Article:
Mission Briefs: April – Part 2

May 31, 2022

Categories: In Action,

April was a busy month for field rescues and medical evacuations for Global Rescue so busy we split our Mission Briefs into two parts. The first brief was focused on the Himalayas; this mission brief highlights some of our recent operations in other parts of the world.


Today’s travel includes a new threat matrix: pandemics, staffing shortages and flight cancellations, civil unrest and natural disasters. The traveler mindset made a tectonic shift, moving travel protection for emergency medical services and evacuation from “optional” to “obligatory.” Most travelers learned the limitations of traditional travel insurance and the value of stand-alone medical assistance and evacuation safety nets.

Travelers also learned the beauty and convenience of local travel and exploration. The pandemic increased everyone’s recognition and admiration of nearby wilderness and local remote areas, and the masses flowed into the outdoors. Outside activity worldwide is reaching unprecedented heights of participation as travelers learn to take advantage of local, outdoor activities.

[Related Reading: Mission Briefs April – The Himalayas Special Edition]

Global Rescue continues to answer the needs of travelers at home and abroad without any disruption of service. In a typical 30-day period, Global Rescue executes hundreds of operations in dozens of countries and principalities. Below are highlights from some of our most recent operations in various locations.

botswana-unsplash

Botswana: Seizures in the Wilderness

A member from New York experienced seizure-like episodes while in a remote location in Botswana. At one point the member lost consciousness and later complained of severe abdominal pain and weakness. Fortunately, the member was traveling with a paramedic who helped get the member and his family to a medical facility in Kasane where he was evaluated and admitted to the ICU. The Global Rescue medical operations team was contacted and, after reviewing the medical records and reports, recommended an immediate medical evacuation to a hospital capable of a higher level of care. The member was transferred to a hospital in Johannesburg, South Africa, where he was admitted into the ICU, treated and discharged to his hotel to continue his recovery. Several days later, the member was cleared fit to fly home via commercial airline in a business class seat without a medical or non-medical escort required. The member arrived home safely without incident.

The Global Rescue Difference_Rescue Services

The Bahamas: Seizures at Sea

It was late afternoon when a member who was fishing on a boat in Acklins, Bahamas experienced sudden weakness on his right side. He was examined in nearby Chester Bay by a nurse but there was no physician available on the island. Global Rescue was contacted and able to review the information provided by the nurse and quickly determined that a medical evacuation to a hospital capable of a high level of care was needed. An airborne medevac transported the member from Acklins to a hospital in Nassau where the member was evaluated, received a CT head scan and underwent blood tests. The treating physician reviewed the test results and cleared the member fit to fly home for continued care.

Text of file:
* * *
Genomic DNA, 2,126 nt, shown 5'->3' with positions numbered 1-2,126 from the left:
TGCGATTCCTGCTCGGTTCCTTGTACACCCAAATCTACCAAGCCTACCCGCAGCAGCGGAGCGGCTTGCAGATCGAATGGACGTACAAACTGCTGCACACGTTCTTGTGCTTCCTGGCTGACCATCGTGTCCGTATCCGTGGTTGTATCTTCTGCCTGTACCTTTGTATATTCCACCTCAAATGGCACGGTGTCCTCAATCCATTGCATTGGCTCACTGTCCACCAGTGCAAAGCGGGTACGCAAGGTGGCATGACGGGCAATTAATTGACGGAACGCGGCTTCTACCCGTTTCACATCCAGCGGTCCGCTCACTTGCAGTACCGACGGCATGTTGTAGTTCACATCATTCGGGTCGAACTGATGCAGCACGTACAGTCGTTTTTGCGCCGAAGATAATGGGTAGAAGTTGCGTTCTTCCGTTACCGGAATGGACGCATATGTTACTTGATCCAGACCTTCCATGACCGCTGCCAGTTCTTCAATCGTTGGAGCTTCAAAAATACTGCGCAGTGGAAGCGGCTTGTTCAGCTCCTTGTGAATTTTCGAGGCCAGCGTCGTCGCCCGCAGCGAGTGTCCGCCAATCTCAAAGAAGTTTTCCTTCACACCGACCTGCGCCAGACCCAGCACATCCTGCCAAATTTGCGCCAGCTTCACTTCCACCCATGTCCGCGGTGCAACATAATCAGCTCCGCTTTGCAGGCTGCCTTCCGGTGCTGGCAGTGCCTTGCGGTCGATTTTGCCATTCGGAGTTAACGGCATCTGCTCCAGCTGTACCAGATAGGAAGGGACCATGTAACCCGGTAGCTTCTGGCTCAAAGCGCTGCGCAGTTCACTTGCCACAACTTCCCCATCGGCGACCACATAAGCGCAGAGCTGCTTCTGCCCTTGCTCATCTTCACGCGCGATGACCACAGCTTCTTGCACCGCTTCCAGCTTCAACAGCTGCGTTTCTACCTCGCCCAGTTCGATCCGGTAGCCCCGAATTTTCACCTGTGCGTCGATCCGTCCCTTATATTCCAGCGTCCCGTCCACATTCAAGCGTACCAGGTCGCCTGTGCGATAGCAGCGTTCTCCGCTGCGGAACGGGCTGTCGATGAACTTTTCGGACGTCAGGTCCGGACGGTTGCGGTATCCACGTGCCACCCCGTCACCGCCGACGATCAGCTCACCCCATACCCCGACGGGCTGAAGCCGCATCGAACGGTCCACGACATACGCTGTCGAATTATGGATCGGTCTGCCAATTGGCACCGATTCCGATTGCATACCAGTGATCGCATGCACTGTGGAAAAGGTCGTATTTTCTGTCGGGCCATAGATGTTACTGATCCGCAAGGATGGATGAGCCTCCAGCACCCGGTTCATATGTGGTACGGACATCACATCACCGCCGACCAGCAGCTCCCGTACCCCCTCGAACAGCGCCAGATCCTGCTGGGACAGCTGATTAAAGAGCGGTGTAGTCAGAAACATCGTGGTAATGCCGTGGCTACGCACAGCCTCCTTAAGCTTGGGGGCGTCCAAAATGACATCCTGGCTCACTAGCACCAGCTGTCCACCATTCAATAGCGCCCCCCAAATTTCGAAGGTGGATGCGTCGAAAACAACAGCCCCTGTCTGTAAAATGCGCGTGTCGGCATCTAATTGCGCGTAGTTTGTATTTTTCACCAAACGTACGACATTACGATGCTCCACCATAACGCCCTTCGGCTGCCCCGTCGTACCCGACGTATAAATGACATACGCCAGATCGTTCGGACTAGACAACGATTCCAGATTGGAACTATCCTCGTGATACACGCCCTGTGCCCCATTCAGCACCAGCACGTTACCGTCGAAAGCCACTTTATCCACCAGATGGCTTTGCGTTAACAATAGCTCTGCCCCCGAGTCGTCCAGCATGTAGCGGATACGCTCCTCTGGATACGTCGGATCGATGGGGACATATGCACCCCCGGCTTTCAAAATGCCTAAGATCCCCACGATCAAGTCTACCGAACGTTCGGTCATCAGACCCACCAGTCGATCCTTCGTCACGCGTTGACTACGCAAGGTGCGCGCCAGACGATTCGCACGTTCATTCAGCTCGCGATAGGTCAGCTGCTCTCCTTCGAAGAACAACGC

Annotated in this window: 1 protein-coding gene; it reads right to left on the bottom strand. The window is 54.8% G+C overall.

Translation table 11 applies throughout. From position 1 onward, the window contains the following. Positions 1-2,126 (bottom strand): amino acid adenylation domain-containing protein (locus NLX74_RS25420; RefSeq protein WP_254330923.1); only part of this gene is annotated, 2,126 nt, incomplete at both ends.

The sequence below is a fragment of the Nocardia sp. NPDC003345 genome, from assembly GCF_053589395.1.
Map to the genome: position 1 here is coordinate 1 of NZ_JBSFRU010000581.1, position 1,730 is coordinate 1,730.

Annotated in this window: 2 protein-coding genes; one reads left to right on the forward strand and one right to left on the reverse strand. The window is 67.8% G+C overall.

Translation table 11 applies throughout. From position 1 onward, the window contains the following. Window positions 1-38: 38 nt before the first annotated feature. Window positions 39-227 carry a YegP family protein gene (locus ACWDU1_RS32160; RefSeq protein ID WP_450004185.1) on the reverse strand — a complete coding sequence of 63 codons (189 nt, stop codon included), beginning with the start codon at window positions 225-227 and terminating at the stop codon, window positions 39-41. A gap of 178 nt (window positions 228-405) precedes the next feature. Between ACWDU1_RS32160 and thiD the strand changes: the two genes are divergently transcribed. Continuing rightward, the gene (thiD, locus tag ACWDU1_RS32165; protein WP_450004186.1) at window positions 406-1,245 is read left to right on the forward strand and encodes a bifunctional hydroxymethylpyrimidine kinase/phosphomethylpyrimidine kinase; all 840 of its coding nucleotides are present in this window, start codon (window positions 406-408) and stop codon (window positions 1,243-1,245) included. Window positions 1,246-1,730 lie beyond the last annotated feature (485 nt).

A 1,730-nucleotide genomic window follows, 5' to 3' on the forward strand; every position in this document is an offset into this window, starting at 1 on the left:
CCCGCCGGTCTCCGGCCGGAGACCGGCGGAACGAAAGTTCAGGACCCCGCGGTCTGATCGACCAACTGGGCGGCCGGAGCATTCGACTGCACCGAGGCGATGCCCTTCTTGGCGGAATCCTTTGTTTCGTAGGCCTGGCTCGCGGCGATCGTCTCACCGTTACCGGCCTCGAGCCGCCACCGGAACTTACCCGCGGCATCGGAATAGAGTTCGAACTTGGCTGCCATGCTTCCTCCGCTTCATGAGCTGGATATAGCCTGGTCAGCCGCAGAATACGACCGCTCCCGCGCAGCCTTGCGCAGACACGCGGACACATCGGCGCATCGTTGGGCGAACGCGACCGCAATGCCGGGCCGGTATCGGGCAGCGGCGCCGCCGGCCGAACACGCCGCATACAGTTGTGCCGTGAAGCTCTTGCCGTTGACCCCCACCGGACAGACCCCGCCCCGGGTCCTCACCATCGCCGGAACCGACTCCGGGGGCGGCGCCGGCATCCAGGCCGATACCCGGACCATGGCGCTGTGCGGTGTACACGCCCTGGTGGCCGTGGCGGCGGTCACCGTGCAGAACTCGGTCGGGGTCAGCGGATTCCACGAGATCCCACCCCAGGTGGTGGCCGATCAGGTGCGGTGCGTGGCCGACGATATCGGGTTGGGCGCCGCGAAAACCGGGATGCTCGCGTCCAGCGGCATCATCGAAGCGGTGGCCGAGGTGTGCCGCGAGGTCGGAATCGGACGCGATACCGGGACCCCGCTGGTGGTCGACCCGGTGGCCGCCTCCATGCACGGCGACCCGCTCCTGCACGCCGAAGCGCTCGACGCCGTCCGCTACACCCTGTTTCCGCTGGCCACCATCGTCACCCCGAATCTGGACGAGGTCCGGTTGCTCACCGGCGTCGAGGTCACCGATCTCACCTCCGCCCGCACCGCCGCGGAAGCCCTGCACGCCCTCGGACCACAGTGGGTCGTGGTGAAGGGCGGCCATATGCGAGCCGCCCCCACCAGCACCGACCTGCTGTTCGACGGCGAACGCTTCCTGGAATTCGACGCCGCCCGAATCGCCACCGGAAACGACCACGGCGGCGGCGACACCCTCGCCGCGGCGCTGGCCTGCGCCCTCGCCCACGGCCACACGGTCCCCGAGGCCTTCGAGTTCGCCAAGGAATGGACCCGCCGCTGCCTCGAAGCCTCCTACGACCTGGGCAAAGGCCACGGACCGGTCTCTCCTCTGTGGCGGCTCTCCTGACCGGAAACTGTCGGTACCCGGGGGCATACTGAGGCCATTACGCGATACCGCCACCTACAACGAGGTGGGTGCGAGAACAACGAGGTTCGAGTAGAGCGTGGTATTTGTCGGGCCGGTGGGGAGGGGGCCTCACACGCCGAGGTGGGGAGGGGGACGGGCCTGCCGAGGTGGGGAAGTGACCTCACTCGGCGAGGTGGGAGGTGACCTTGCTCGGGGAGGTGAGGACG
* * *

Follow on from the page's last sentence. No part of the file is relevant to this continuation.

rwanda-unsplash

Rwanda: Blocked Intestine

A U.S. member was traveling in Rwanda when she was admitted to a hospital for an intestinal obstruction. Surgery was recommended but the member opted to undergo the procedure in the U.S. and contacted Global Rescue. The medical operations team advised against flying and recommended continuing care locally and referred the member to a local surgeon. During her post-surgical evaluation, the surgical team continued to monitor the member’s condition which improved over the next few days. Her vital signs stabilized and she started on oral fluids. She was discharged with a lay-flat seating recommendation for medical transport from Rwanda to her home in San Francisco. The member arrived home safely with no incidents.

Philippines: In-Flight Abdominal Pain 

A member traveling from the U.K. to the Philippines for a travel and tourism conference experienced abdominal pain and rectal pain during a layover en route to Manila and contacted Global Rescue. After arrival, Global Rescue arranged for the member’s transport to a medical center where he was diagnosed with hemorrhoids and required surgical treatment. The member remained admitted to the hospital following his surgery until his recovery and pain were manageable and was able to pass stool comfortably without bleeding. He was discharged fit to fly after a few days and flew back to his home without incident.


Pack Your Peace of Mind

Get an Estimate

How are you traveling?


Similar Posts

Global Rescue’s 2022-2023 Winter Travel Guide Winter Travel: Here and Abroad  2022 has been the year many travelers took flight again. Pandemic restrictions have eased, and pent-up desire to explore and see loved ones has unleashed a flood of travelers into the air. As travelers plan for the holidays, many are asking if they will face the same long lines and […] Read More
Travelers Shrug Off Inflation, Business Travelers Plan Bleisure Travel Travelers are shrugging off inflation and getting back to domestic and international travel, according to the results of the Global Rescue Fall 2022 Travel Survey. Despite inflation and the rising cost to travel, the majority of travelers (70%) have not canceled or postponed an international or domestic trip.   Inflation is not curbing most traveler spending […] Read More

Recent Posts